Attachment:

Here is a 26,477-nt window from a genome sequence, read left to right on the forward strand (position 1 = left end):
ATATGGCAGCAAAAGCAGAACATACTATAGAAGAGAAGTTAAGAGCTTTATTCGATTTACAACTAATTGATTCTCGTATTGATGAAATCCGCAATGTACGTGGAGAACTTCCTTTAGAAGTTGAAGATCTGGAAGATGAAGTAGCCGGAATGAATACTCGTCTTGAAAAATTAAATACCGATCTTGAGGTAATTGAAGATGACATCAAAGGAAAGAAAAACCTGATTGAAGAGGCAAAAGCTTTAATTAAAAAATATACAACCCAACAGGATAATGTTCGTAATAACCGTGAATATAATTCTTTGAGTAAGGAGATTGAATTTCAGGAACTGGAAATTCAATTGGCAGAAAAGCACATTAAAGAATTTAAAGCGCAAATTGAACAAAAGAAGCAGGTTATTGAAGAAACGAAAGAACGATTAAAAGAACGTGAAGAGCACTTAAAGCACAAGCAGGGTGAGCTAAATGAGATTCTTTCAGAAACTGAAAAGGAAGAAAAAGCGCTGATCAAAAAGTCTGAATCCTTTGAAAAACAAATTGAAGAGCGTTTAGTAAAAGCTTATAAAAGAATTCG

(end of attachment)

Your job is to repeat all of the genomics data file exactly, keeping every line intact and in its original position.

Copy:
Here is a 26,477-nt window from a genome sequence, read left to right on the forward strand (position 1 = left end):
ATATGGCAGCAAAAGCAGAACATACTATAGAAGAGAAGTTAAGAGCTTTATTCGATTTACAACTAATTGATTCTCGTATTGATGAAATCCGCAATGTACGTGGAGAACTTCCTTTAGAAGTTGAAGATCTGGAAGATGAAGTAGCCGGAATGAATACTCGTCTTGAAAAATTAAATACCGATCTTGAGGTAATTGAAGATGACATCAAAGGAAAGAAAAACCTGATTGAAGAGGCAAAAGCTTTAATTAAAAAATATACAACCCAACAGGATAATGTTCGTAATAACCGTGAATATAATTCTTTGAGTAAGGAGATTGAATTTCAGGAACTGGAAATTCAATTGGCAGAAAAGCACATTAAAGAATTTAAAGCGCAAATTGAACAAAAGAAGCAGGTTATTGAAGAAACGAAAGAACGATTAAAAGAACGTGAAGAGCACTTAAAGCACAAGCAGGGTGAGCTAAATGAGATTCTTTCAGAAACTGAAAAGGAAGAAAAAGCGCTGATCAAAAAGTCTGAATCCTTTGAAAAACAAATTGAAGAGCGTTTAGTAAAAGCTTATAAAAGAATTCG